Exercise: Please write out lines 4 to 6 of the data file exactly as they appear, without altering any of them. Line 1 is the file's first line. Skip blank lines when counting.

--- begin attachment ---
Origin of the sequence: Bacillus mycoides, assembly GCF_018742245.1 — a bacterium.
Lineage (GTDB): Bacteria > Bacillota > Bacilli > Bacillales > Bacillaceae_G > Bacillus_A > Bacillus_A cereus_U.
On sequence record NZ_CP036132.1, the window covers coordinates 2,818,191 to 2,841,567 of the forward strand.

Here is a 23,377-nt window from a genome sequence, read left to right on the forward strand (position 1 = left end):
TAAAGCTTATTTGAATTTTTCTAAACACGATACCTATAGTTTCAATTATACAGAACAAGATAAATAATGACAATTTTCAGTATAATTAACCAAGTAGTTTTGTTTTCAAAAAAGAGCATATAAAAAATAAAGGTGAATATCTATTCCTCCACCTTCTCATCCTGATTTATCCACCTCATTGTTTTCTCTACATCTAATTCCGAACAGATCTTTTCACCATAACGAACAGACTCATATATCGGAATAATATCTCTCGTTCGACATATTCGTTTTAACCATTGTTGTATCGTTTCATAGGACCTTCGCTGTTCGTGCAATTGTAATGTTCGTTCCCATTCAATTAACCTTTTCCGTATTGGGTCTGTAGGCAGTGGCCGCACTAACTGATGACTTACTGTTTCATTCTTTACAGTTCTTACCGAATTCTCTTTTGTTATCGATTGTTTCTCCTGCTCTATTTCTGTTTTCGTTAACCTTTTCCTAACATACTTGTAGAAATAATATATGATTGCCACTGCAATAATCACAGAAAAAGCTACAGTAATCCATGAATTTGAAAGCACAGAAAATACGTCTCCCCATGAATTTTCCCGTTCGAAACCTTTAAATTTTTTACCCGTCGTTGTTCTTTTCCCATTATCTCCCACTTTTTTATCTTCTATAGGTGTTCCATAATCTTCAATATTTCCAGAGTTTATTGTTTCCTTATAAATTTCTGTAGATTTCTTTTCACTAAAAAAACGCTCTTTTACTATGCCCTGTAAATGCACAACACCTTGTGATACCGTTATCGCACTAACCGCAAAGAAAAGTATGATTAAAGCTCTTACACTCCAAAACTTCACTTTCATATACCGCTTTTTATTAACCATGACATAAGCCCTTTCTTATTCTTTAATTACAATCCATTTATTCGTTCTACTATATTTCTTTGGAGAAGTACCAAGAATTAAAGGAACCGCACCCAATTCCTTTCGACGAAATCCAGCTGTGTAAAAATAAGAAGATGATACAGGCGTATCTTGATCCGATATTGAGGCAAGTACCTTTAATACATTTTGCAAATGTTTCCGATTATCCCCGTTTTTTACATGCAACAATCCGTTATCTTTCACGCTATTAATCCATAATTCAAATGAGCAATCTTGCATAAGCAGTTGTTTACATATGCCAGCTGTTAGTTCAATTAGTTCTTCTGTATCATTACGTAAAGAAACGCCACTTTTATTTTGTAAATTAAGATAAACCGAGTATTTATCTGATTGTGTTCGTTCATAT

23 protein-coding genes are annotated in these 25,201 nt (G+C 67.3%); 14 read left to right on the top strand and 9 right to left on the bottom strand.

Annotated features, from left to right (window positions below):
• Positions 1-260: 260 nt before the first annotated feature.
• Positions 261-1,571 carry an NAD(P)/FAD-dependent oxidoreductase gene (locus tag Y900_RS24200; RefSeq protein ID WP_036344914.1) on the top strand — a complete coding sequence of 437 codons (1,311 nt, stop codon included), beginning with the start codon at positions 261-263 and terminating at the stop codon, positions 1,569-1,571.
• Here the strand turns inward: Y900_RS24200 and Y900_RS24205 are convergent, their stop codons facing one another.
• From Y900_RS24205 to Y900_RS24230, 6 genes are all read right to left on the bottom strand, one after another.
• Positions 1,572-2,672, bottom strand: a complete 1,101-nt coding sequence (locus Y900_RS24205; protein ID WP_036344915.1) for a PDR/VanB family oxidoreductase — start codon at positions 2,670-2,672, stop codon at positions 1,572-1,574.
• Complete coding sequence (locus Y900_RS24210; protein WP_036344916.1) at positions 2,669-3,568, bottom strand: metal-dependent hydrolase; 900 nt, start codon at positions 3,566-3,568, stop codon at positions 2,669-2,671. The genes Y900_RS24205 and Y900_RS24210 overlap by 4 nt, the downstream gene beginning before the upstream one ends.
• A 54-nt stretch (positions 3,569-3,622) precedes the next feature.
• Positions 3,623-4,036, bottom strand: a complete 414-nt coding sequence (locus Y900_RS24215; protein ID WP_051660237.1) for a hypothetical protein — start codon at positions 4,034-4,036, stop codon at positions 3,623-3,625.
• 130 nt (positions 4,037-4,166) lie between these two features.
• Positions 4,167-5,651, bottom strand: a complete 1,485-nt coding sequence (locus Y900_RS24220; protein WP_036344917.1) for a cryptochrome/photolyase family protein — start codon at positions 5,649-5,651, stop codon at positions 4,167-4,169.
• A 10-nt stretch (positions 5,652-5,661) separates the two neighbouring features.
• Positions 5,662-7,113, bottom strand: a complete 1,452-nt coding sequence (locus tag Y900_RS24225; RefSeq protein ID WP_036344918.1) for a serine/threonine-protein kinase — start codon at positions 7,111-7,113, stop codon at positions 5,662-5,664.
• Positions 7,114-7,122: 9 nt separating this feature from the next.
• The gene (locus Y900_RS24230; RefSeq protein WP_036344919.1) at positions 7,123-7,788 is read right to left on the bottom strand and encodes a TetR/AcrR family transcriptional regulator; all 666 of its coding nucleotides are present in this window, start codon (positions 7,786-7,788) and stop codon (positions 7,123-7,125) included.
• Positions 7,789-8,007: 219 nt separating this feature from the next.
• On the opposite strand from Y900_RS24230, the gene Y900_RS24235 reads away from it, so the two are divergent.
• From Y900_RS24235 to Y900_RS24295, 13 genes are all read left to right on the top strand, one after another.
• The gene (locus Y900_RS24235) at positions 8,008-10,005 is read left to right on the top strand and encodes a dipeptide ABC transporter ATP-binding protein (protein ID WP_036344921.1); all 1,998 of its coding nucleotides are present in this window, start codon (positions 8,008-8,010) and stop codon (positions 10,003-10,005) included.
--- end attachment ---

Here is a 23,377-nt window from a genome sequence, read left to right on the forward strand (position 1 = left end):
TAAAGCTTATTTGAATTTTTCTAAACACGATACCTATAGTTTCAATTATACAGAACAAGATAAATAATGACAATTTTCAGTATAATTAACCAAGTAGTTTTGTTTTCAAAAAAGAGCATATAAAAAATAAAGGTGAATATCTATTCCTCCACCTTCTCATCCTGATTTATCCACCTCATTGTTTTCTCTACATCTAATTCCGAACAGATCTTTTCACCATAACGAACAGACTCATATATCGGAATAATATCTCTCGTTCGACATATTCGTTTTAACCATTGTTGTATCGTTTCATAGGACCTTCGCTGTTCGTGCAATTGTAATGTTCGTTCCCATTCAATTAACCTTTTCCGTATTGGGTCTGTAGGCAGTGGCCGCACTAACTGATGACTTACTGTTTCATTCTTTACAGTTCTTACCGAATTCTCTTTTGTTATCGATTGTTTCTCCTGCTCTATTTCTGTTTTCGTTAACCTTTTCCTAACATACTTGTAGAAATAATATATGATTGCCACTGCAATAATCACAGAAAAAGCTACAGTAATCCATGAATTTGAAAGCACAGAAAATACGTCTCCCCATGAATTTTCCCGTTCGAAACCTTTAAATTTTTTACCCGTCGTTGTTCTTTTCCCATTATCTCCCACTTTTTTATCTTCTATAGGTGTTCCATAATCTTCAATATTTCCAGAGTTTATTGTTTCCTTATAAATTTCTGTAGATTTCTTTTCACTAAAAAAACGCTCTTTTACTATGCCCTGTAAATGCACAACACCTTGTGATACCGTTATCGCACTAACCGCAAAGAAAAGTATGATTAAAGCTCTTACACTCCAAAACTTCACTTTCATATACCGCTTTTTATTAACCATGACATAAGCCCTTTCTTATTCTTTAATTACAATCCATTTATTCGTTCTACTATATTTCTTTGGAGAAGTACCAAGAATTAAAGGAACCGCACCCAATTCCTTTCGACGAAATCCAGCTGTGTAAAAATAAGAAGATGATACAGGCGTATCTTGATCCGATATTGAGGCAAGTACCTTTAATACATTTTGCAAATGTTTCCGATTATCCCCGTTTTTTACATGCAACAATCCGTTATCTTTCACGCTATTAATCCATAATTCAAATGAGCAATCTTGCATAAGCAGTTGTTTACATATGCCAGCTGTTAGTTCAATTAGTTCTTCTGTATCATTACGTAAAGAAACGCCACTTTTATTTTGTAAATTAAGATAAACCGAGTATTTATCTGATTGTGTTCGTTCATAT

23 protein-coding genes are annotated in these 25,201 nt (G+C 67.3%); 14 read left to right on the top strand and 9 right to left on the bottom strand.